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GCN : July 2015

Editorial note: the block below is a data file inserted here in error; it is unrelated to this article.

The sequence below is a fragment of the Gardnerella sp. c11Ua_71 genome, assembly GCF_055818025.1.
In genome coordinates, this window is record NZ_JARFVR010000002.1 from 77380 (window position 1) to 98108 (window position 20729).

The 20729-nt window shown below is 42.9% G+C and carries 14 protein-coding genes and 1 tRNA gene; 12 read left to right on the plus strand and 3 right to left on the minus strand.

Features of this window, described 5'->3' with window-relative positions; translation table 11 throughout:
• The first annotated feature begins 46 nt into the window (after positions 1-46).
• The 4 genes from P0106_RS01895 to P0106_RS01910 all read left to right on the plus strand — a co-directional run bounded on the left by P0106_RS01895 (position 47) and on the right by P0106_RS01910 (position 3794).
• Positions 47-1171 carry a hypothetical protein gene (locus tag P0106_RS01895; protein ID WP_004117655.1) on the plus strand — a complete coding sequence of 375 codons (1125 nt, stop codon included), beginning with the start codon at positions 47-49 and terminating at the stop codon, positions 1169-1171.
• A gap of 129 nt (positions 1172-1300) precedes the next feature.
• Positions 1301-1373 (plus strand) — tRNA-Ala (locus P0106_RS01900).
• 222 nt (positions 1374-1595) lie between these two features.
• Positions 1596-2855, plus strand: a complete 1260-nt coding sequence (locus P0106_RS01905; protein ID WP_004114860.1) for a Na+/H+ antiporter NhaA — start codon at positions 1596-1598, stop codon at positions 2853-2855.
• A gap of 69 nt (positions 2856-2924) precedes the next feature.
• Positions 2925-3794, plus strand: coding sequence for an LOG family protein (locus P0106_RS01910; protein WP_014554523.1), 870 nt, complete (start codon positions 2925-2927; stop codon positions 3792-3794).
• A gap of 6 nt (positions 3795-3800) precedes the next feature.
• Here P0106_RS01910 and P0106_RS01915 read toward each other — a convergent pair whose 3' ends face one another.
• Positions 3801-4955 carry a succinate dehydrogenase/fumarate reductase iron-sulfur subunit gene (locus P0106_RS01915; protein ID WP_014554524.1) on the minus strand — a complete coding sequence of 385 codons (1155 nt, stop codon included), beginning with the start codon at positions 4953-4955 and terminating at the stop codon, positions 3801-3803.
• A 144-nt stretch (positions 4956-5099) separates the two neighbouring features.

16 GCN JULY 2015 • GCN.COM Inconsistent cloud terminology muddies the waters BY ALEX ROSSINO INDUSTRY INSIGHT THE FEDERAL CLOUD COMPUTING MARKET is nothing if not confusing. Despite the best efforts of technical personnel at the National Institute of Standards and Technol- ogy to define what cloud is, the cloud market has come to encompass goods and services well beyond the narrow definitions of infrastructure, platform and software as a service. Un- derstanding this is impor- tant because the complexity of the cloud market makes finding business opportuni- ties that much harder. Take for example the booming business of migrat- ing agency datasets to big hosting companies such as Amazon Web Services. AWS provides the cloud (the IaaS), but another vendor does the migration work. In this context, what part of the work should be consid- ered cloud computing? The hosting services pro- vided by AWS are clearly cloud, but without the data migration work done by the industry partner, AWS provides nothing. The industry partner is a crucial piece of the cloud puzzle, so shouldn’t the migration work also be con- sidered part of the cloud market? At Deltek, we call these types of services “cloud enabling,” and we con- sider them to be part of the cloud-computing paradigm. Therefore, we include spending on those ser- vices in our analysis of the federal cloud market. So if cloud-enabling services fit into a broader definition of the market, companies’ business development teams should be searching for opportunities to do that kind of work. Data migration ser- vices are one shade of gray among many. An even more challenging trend that has emerged in the past couple of years is the use of the word “cloud” to describe a network of communications hardware and switches. That definition first came to my attention in the early stages of the Defense Department’s implementa- tion of Multiprotocol Label Switching routers for the Joint Information Environ- ment. Referred to as an MPLS cloud, the “cloudi- ness” of the gear appears to refer to the scalability of the hardware. But does the MPLS cloud really fit the definition of cloud provided by NIST? DOD is now taking the cloud analogy one step fur- ther and referring to sensor arrays as clouds. Do sensor arrays constitute cloud computing? Their descrip- tion as cloud confuses the issue quite a bit. Seeking clarity in the terminology is not simply the complaint of a picky analyst. Using cloud terms for things that are not cloud has a serious impact on our understanding of the market and the size of the business opportunity related to cloud. For example, the Federal Aviation Administration has requested $24.3 million in fiscal 2016 for its Terminal Voice Switch Replacement program. TVSR replaces aging and obsolete voice switches related to air traf- fic control. Those switches are basically boxes of hard- ware that enable the use of voice over IP. In its fiscal 2016 IT budget proposal, the Transportation Department requested $71.5 million for cloud computing. The question must be asked, however: Does a collection of FAA switching hardware constitute a cloud? If so, then DOT will be spend- ing $71.5 million on cloud. If not, then it will spend $47.2 million. The correct use of terminology is important because the definition of cloud computing informs business decisions across the government market. If the definition is flawed, the resulting decisions are as well. That’s why the ter- minology matters and why clearing up the confusion is relevant. • — Alex Rossino is a prin- cipal research analyst at Deltek. This article origi- nally appeared on Deltek’s GovWin blog. NIST’s definition Cloud computing is a model for enabling ubiquitous, convenient, on-demand network access to a shared pool of configurable computing resources (e.g ., networks, servers, storage, applications and services) that can be rapidly provisioned and released with minimal management effort or service provider interaction. This cloud model is composed of five essential characteristics: on-demand self- service, broad network access, resource pooling, rapid elasticity and measured service. Source: National Institute of Standards and Technology 0715gcn_016.indd 16 6/29/15 9:11 AM